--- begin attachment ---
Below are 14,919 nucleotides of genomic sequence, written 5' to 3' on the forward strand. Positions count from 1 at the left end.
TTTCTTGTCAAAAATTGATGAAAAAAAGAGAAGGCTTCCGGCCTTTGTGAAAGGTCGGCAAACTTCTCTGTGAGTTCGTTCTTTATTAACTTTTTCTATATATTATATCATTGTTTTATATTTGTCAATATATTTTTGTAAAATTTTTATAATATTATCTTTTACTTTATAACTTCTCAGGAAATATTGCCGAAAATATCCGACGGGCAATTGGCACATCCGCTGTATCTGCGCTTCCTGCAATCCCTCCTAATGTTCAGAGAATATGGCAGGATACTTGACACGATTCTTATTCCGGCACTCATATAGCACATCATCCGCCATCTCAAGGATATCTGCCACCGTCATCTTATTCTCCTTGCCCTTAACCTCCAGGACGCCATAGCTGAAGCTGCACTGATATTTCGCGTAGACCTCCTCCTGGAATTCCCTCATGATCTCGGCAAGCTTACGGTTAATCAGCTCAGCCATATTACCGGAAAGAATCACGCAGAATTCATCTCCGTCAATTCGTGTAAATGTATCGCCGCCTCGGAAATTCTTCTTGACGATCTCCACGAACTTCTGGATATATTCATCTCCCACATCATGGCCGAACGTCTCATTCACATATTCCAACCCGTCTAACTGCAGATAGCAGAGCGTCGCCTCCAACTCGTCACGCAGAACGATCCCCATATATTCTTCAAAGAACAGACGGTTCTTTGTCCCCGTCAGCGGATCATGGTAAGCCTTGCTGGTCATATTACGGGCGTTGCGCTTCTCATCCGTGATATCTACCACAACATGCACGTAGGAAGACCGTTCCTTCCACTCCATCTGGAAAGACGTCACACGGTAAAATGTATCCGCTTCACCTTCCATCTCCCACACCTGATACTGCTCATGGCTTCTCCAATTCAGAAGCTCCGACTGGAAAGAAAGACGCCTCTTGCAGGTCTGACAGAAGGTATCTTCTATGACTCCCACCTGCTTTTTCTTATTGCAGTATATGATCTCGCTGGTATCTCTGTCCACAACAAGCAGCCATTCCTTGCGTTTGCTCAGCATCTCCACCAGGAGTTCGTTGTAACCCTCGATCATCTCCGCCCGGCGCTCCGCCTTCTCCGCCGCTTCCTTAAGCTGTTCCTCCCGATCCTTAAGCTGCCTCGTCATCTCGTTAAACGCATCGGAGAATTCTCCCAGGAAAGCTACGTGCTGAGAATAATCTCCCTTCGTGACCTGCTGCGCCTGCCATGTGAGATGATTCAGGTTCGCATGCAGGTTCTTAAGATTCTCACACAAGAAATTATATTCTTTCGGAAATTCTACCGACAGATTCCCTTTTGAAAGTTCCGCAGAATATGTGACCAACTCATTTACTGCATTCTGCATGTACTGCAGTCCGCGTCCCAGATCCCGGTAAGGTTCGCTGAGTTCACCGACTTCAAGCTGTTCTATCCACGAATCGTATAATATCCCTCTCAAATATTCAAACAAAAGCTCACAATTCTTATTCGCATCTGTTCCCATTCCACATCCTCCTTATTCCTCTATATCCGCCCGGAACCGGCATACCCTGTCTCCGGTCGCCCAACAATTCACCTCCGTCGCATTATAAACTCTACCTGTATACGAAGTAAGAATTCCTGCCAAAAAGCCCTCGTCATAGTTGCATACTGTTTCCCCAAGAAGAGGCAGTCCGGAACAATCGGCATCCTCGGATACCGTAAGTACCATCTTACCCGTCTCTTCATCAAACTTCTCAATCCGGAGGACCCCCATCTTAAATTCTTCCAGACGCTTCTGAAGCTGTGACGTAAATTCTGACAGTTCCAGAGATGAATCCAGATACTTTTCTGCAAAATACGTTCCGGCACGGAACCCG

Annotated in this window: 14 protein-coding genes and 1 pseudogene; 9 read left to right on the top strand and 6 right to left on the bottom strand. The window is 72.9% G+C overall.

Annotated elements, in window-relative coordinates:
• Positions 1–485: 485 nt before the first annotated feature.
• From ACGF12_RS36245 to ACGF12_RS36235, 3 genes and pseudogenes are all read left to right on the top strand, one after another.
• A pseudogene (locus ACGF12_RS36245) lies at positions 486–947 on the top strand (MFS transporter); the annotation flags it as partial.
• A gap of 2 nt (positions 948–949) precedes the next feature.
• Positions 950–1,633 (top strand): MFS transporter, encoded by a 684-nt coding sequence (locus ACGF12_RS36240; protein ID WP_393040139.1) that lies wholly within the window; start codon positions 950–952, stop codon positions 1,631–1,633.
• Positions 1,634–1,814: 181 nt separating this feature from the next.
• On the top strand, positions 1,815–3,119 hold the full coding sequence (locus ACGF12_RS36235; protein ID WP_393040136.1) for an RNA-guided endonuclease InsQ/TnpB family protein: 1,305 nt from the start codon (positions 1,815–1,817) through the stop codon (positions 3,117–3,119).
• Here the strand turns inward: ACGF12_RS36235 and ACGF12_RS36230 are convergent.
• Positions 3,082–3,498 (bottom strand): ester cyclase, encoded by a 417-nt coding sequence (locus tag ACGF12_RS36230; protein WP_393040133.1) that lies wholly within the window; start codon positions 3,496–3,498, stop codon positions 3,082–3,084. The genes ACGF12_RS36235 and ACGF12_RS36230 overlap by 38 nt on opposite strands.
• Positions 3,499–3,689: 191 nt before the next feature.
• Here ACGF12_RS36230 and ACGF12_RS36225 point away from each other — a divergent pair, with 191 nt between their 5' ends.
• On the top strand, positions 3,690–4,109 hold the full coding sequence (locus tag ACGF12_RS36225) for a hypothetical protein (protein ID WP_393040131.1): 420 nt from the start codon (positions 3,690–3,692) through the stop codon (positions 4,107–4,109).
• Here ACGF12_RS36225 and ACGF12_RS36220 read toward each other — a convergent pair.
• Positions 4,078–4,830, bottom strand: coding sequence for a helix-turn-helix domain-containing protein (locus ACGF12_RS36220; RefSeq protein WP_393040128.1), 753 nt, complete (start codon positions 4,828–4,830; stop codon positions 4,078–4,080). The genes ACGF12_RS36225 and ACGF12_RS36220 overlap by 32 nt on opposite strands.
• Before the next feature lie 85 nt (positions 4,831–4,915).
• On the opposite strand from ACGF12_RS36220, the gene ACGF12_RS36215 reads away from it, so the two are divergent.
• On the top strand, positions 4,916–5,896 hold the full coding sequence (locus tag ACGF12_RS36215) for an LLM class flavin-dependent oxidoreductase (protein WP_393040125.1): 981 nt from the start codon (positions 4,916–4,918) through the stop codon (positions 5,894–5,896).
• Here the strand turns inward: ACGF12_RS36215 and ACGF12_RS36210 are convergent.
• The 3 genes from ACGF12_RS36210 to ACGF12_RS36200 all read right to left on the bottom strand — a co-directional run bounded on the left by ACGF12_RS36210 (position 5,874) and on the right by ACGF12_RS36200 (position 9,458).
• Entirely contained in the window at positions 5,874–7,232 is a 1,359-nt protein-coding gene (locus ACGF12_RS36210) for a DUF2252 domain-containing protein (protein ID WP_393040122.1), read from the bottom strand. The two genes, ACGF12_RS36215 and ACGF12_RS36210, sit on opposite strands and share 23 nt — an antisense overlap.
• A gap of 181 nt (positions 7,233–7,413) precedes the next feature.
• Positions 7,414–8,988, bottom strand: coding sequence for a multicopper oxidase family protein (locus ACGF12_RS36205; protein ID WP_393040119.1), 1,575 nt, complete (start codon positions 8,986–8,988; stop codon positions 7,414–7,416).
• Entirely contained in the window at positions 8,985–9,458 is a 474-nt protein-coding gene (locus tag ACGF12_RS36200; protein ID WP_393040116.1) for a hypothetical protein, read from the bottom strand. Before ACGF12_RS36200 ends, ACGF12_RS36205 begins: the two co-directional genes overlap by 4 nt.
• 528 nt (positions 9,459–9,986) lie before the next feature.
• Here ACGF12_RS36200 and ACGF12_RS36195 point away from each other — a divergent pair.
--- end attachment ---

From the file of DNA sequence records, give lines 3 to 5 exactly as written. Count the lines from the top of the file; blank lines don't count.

Annotated in this window: 14 protein-coding genes and 1 pseudogene; 9 read left to right on the top strand and 6 right to left on the bottom strand. The window is 72.9% G+C overall.

Annotated elements, in window-relative coordinates:
• Positions 1–485: 485 nt before the first annotated feature.